Kansas Congressman Kevin Yoder has made the national news twice. First, he went skinny-dipping in the Sea of Galilee two years ago, and second, he's the one who slipped Wall Street bailout language into the recent government spending bill.
Yoder took (Citicorp executives') language and rolled it into an amendment to a spending bill in a House subcommittee meeting. It got swept into the year-end spending package because it "was within the scope of negotiations" on it, according to an Appropriations Committee aide.
Said one commenter: "Didn't Kansas recently reelect every member of the GOP that bankrupted their state, and turned them into a national laughingstock?"
Why, yes. Yes they did. They re-elected Sam Brownback as governor, and Virginia-resident, Pat Roberts, as senator. Those two hotly-contested races may have enabled Cong. Yoder to slip under peoples' radar, however unlikely it may seem that people could forget about a skinny-dipping congressman from KC
The loss of Mark Udall stings. He's the archetypal Coloradan, a fine senator, a fine person, but, alas, not particularly good at retail politics. He's wooden, and that can be deadly. I once saw him grip a podium so hard I thought he might reduce the thing to sawdust.
Being politically nimble is a much under-rated quality--perhaps skill--in politics. FDR was politically nimble, as was JFK. Gerald Ford, on the other hand, was a plodder, but not nimble at all. Jimmy Carter, bless him truly, probably regards nimbleness as something of a sin. Richard Nixon was nimble, in his way. Bill Clinton could be a little too nimble.
Mark Udall, bless him too, truly, is not nimble. His first attack on the personhood amendment was good, and it drew blood. He was right to pound Gardner on it, and Gardner completely deserved it. Gardner's riposte, that he was in favor of over-the-counter birth control, was a fairly effective counter.
Over-all, Udall's attack on the personhood amendment was politically productive in September, but the campaign desperately needed a second act and there wasn't one. (If, instead of hammering on womens' reproductive rights, about which he had already said plenty, he had instead shifted to Gardner's rank hypocrisy, that also might have drawn blood. Tea party Republican Cory Gardner was the liberal in this race. How did that happen?)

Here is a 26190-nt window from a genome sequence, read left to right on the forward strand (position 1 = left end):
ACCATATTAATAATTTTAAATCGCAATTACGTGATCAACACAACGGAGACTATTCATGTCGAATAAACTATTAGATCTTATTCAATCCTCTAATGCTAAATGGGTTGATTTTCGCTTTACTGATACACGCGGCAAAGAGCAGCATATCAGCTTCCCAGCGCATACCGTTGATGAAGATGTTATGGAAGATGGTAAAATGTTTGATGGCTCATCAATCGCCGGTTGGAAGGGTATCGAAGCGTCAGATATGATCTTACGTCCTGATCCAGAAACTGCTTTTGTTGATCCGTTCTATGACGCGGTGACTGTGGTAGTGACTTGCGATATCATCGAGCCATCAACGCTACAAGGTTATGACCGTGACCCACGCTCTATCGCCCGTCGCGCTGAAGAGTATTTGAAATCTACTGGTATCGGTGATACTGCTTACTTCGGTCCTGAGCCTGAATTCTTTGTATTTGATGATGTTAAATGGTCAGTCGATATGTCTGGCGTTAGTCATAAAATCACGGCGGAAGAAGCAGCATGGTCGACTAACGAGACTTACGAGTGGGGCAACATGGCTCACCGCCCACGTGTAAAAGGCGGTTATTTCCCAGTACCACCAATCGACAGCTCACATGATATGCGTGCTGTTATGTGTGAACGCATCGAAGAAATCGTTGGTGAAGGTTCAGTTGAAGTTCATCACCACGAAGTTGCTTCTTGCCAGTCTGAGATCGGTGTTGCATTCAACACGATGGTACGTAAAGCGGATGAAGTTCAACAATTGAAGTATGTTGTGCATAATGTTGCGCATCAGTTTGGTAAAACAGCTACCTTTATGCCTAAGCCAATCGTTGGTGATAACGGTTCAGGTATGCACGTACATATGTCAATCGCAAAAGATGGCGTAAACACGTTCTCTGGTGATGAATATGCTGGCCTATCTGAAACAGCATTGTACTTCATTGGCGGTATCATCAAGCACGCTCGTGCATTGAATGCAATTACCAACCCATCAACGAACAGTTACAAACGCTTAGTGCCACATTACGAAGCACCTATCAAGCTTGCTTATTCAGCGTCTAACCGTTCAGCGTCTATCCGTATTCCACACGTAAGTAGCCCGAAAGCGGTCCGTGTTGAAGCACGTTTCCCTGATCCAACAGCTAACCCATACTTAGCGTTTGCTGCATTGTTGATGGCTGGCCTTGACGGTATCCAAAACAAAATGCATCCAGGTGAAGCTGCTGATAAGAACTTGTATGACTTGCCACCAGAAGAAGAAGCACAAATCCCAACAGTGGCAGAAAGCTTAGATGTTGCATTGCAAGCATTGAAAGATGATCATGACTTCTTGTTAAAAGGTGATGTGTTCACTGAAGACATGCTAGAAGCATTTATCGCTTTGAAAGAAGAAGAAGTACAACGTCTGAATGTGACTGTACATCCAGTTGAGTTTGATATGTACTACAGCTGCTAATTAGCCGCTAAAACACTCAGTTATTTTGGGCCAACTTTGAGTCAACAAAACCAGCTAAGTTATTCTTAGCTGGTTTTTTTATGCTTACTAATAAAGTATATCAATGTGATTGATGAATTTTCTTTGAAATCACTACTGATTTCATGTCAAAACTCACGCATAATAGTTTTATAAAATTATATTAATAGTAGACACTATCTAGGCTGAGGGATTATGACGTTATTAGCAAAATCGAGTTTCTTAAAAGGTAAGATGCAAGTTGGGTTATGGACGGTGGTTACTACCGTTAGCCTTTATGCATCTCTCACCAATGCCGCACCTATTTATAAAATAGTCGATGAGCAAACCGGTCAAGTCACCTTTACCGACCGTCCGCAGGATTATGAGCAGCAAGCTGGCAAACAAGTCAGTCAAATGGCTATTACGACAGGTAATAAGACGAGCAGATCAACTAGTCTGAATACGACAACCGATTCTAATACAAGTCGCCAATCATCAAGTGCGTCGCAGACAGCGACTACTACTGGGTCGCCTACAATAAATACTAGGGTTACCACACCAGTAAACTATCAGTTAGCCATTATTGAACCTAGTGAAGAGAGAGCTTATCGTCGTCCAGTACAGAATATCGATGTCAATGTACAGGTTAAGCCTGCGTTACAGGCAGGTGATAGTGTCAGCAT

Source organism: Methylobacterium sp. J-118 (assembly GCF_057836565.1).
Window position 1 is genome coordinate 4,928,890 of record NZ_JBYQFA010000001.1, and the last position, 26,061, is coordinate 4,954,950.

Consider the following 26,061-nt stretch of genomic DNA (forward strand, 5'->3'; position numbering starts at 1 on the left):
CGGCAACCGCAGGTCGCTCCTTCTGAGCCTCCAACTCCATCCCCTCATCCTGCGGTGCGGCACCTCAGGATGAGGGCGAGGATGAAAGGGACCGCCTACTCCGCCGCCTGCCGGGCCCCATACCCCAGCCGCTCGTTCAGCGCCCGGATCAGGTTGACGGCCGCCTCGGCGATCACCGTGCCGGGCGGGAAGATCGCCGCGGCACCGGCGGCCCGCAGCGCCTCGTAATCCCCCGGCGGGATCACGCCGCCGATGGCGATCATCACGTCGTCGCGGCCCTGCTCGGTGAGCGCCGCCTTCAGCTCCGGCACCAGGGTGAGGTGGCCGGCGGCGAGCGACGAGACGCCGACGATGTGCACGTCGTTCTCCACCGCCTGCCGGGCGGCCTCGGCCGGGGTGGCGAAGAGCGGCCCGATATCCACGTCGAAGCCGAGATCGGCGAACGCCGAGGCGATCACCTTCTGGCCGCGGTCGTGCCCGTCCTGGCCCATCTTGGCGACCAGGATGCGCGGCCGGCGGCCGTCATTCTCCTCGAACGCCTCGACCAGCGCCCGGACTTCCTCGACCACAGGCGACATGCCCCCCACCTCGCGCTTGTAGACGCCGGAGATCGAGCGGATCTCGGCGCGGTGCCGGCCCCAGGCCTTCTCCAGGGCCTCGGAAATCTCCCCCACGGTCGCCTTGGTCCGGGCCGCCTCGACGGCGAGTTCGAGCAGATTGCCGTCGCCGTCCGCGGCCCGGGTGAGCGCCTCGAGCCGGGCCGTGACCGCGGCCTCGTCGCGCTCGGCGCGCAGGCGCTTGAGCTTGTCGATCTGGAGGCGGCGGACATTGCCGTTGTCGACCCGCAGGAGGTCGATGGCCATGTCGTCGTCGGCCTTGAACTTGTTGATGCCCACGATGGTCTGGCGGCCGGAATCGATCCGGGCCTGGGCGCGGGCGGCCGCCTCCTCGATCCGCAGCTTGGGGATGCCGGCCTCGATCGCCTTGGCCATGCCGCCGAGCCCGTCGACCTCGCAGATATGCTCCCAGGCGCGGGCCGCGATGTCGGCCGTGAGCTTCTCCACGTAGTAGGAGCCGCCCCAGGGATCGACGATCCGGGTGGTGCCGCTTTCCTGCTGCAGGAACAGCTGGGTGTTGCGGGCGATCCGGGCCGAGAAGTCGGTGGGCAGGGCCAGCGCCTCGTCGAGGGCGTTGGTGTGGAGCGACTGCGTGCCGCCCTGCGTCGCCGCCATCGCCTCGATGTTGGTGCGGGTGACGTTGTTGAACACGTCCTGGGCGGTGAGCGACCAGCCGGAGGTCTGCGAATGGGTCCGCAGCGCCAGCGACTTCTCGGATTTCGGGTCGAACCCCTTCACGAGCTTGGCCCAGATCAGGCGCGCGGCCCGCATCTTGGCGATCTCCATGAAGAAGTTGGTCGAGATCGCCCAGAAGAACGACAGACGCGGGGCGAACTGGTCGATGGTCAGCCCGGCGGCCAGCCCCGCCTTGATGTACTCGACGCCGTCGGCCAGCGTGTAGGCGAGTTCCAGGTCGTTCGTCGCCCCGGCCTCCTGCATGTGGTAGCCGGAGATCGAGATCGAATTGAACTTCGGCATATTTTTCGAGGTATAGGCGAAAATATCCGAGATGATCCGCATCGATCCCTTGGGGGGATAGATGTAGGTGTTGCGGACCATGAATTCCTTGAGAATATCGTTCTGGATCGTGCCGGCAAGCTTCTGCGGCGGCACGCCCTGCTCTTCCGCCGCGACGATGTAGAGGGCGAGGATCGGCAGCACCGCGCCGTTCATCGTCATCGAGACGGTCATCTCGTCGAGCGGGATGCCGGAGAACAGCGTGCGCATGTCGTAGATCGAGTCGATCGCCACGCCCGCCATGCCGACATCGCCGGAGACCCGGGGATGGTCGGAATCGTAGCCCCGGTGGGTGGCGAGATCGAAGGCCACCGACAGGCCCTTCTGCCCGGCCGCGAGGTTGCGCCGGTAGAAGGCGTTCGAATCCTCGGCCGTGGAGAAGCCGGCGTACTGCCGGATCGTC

I kept waiting for candidates of either party to talk about jobs and the economy, the true concern of the voters, but, for some reason, nobody seemed to want to go there. If jobs were mentioned, it was usually in a long list of other things the candidate was for. I didn't follow every campaign everywhere in the country, but I didn't hear any Democratic candidate make jobs the centerpiece of his or her campaign. What the hell is wrong with these people?
Other than Udall, however, the damage for Colorado Democrats was limited. Hickenlooper survived barely, as did control of both houses of the legislature, barely. Rep. Daniel Kagan survived a challenge from a political unknown who was exceptionally well-financed. In the final weeks, Koch money came down like that huge hail storm that hit here in Colorado a few weeks ago and caused $8000 damage to my car.
I was surprised that Andrew Romanoff in CO-6 lost by 8 percent. I'm not surprised he lost--over the final weekend, the enthusiasm for turnout didn't quite seem to be there--but I was surprised he lost by that much. The only way Andrew Romanoff loses by 8 percent is if the Democratic vote does not turn out.
I read somewhere that the national turnout was only 38%. If it falls under 40%, Democrats are in trouble, as indeed they were, all across the nation, although that, too, is not quite the debacle it seems. Shaheen survived in New Hampshire. Hagen was running for re-election in a southern state, and barely lost. (Better turnout would easily have saved this seat.)
Alison Grimes probably has a future in politics, but her campaign was poor. She assiduously avoided Obamacare and President Obama and that was a mistake, especially in the way she did it. If she had used Obamacare as a weapon to beat Mitch McConnell over the head, she could hardly have done worse. If she had said she had voted for President Obama, which everybody of course already knew she did, she would have at least scored points for honesty and directness.
Ironically, President Obama's reluctance to act on immigration before the election, in order, the pros thought, to help a few Democratic candidates, might have backfired. It doesn't seem like the hispanic vote turned out, which, along with low turnout among young people, definitely hurt Udall and Romanoff in Colorado, and definitely hurt Paul Davis and Greg Orman in our neighboring state of Kansas.
Democrats tried so hard to appeal to a handful of swing voters that they forgot about the millions in their base. That is not very astute. Recent elections have been about turning out the base. Why should hispanics turn out if one of their major concerns is put on the back burner, with vague promises, again, for the future? Why should young people turn out if one of their major concerns, jobs, isn't mentioned at all?